Many windows into the court: Socio-legal perspectives in family justice
- Prof. Judith Masson
- Friday 24 February 2017
2311 GW Leiden
- C 1.04
In the UK the study of law has traditionally focused on cases and statutes. Two assumptions underlie this – that what gets reported is crucial for understanding the practice of law; legislation operates as intended, creating and restricting rights and shaping behaviour. This approach results in an impoverished understanding of law and lawyers as social forces, which impact on society, a disregard for the diverse processes through which law operates and failure to engage with the experience of ordinary people resolving (or not) ordinary problems with (or without) recourse to law. Socio-legal studies have the potential to uncover the inner workings of the law, how it influences behaviour and decisions, for whose advantage, to what extent, and with what limitations.
Prof. Masson's focus is on contemporary family law, both aspects of private law – the relationships between partners, and parents and children and public law – the exercise of the state’s powers to intervene in families to protect children. Socio-legal studies are crucial to the understanding of these areas because the law largely operates in private, in meetings between lawyers and their clients, in mediation and in courts without public access; because practices are shaped by the emotive nature of issues and decisions, which cannot be reflected in law reports or statistical returns, and because the law is the everyday practice - the everyday practice is what the law is thought to be. Socio-legal research provides windows into the courtroom, interview rooms, foyers and beyond to provide understanding of law’s influence.
Of course, socio-legal studies is not all seeing – the windows limit and sometimes distort the view. It provides the basis for answering questions about how the law is working through use of a variety of methods, chiefly analysis of records, questionnaires, interviews and observations. It is generally far easier to access documents than people, and professionals than ordinary people; and observation is time-consuming and subjective. Each method has its advantages and disadvantages; combining methods increases breadth, provides different perspectives and allows triangulation. Analysis and insight shifts the focus from the description of what is happening to the explanations of how and why, and beyond the subject of the study to more general understanding of the operation of law.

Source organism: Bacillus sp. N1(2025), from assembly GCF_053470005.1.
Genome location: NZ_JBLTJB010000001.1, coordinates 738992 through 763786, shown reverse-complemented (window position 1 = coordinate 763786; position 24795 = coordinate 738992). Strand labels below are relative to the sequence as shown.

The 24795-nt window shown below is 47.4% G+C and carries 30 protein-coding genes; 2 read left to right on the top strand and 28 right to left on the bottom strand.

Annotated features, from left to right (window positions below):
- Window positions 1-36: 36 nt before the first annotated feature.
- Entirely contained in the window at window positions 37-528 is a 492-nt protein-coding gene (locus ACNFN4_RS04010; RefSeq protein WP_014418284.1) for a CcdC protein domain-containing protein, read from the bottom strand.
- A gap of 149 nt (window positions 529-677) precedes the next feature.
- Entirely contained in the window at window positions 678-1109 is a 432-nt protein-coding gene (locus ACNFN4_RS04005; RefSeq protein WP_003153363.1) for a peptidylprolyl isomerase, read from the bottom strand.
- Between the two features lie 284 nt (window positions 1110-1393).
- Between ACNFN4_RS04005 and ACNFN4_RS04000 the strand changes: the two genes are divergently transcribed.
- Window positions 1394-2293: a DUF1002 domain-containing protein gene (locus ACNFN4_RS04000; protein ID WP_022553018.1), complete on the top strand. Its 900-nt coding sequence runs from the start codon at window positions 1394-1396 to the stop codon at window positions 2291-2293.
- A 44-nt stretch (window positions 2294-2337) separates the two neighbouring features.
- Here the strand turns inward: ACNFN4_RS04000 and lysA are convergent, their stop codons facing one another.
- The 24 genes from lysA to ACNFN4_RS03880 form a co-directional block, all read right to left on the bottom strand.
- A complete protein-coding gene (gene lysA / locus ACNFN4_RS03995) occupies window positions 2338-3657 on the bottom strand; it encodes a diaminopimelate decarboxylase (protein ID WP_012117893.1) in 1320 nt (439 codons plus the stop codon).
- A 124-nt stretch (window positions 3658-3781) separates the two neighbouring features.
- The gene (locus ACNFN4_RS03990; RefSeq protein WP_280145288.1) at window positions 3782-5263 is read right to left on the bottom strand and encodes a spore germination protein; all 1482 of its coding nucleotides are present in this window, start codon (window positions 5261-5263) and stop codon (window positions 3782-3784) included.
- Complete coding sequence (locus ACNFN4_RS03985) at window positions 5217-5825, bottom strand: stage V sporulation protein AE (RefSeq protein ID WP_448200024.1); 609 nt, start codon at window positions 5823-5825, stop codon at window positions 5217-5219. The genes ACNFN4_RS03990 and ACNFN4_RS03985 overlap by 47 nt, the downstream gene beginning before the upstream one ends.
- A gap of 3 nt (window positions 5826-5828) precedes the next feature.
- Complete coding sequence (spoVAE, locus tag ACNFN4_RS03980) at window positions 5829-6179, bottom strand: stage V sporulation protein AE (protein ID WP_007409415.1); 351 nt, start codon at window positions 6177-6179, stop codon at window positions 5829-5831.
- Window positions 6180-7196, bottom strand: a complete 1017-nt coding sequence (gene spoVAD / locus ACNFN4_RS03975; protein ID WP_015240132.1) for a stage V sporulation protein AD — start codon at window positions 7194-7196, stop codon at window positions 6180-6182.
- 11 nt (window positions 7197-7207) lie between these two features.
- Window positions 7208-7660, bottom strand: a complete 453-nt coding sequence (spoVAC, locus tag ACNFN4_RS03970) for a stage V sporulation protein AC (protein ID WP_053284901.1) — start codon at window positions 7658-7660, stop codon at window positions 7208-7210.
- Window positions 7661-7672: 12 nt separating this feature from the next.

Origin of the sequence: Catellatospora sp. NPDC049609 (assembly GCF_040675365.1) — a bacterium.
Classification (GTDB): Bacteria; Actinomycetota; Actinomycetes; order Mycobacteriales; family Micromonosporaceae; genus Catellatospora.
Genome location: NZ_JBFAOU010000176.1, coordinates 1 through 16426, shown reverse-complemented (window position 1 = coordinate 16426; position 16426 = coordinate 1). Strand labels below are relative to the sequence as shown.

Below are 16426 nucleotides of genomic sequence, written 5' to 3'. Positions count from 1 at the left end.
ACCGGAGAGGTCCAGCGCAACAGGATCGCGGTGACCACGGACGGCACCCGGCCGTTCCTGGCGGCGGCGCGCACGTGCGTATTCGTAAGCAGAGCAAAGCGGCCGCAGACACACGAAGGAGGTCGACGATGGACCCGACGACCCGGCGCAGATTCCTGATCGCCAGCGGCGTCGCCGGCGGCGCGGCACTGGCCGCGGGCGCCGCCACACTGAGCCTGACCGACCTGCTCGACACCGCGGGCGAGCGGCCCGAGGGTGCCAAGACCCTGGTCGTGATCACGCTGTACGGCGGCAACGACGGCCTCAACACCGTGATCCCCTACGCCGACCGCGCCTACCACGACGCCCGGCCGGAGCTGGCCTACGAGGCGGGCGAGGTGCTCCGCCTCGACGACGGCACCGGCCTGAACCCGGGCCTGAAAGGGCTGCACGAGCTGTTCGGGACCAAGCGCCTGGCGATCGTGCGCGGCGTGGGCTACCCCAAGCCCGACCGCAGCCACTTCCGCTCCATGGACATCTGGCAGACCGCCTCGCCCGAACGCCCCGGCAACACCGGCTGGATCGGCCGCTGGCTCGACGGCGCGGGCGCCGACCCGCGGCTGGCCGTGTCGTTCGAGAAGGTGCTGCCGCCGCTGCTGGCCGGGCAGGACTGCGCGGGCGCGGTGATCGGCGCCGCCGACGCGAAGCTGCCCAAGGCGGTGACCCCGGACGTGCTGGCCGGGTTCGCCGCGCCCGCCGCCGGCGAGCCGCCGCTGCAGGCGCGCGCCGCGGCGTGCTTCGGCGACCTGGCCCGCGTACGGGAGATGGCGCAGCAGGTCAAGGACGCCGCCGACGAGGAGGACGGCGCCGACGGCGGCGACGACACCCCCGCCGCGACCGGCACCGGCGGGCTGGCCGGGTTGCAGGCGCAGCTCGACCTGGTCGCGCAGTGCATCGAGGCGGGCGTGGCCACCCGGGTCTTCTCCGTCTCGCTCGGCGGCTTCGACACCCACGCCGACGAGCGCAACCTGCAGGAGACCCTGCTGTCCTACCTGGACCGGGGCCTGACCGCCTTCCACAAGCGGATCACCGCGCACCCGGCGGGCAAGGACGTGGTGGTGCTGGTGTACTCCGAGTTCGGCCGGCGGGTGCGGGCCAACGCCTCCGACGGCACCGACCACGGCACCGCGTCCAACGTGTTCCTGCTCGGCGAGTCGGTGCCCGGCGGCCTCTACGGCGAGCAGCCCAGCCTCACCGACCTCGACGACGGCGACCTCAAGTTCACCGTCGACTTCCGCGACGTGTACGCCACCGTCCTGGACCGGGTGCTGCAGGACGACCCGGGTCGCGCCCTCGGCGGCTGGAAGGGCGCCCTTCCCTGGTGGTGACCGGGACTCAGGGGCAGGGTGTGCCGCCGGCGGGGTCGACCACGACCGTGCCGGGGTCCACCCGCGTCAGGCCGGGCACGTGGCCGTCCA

This lecture will draw on empirical studies to explore the question how changing the law changes practice, and why sometimes it does not. It draws on Prof. Masson’s early study of step-parent adoption (Masson et al, Mine yours or ours, 1983) and her more recent studies of care proceedings (Pearce, Masson and Bader Just Following Instructions (2011), Masson et al, Partnership by Law (2013)) and current work on Care proceedings under the PLO 2014 (which introduced a time limit of 26 weeks for these proceedings).
Judith Masson M.A., PhD, is Professor of Socio-legal Studies at Bristol University and a Fellow of the Academy of Social Science in the U.K. Throughout her career she has applied empirical socio-legal methods to studying of aspects of family law and highlighted the importance of empirical research to understanding how family law operates, and its limitations. Her empirical research ranges from adoption to wills and inheritance, methodologically from action research and ethnography to quantitative analysis, and has been undertaken in welfare agencies, lawyers’ offices and courts. For the last 25 years, Prof. Masson has focused on work relating to child protection using mixed quantitative and qualitative methods, with studies on: children’s legal and social work representation; social work with parents of children of children in long term care; emergency intervention to protect children by the police, social workers and the courts; court process and decision-making in child protection, parents’ legal representation in child protection cases and the impact of law and practice reform on child protection social work and the courts. Publications from this work include: Mine, yours or ours (1983), Wills inheritance and families (1996), Lost and Found (1999), Out of Hearing (1999) and Protecting powers (2008) as well as numerous articles and research reports. Alongside this work prof. Masson has been a member of the Judicial Studies Board, the Family Justice Council and a specialist adviser to the House of Commons Constitutional Affairs and Justice Committees, co-authored (with Professor Stephen Cretney) Principles of Family Law (Thomson 8th ed. 2008) and delivered courses on family and child law.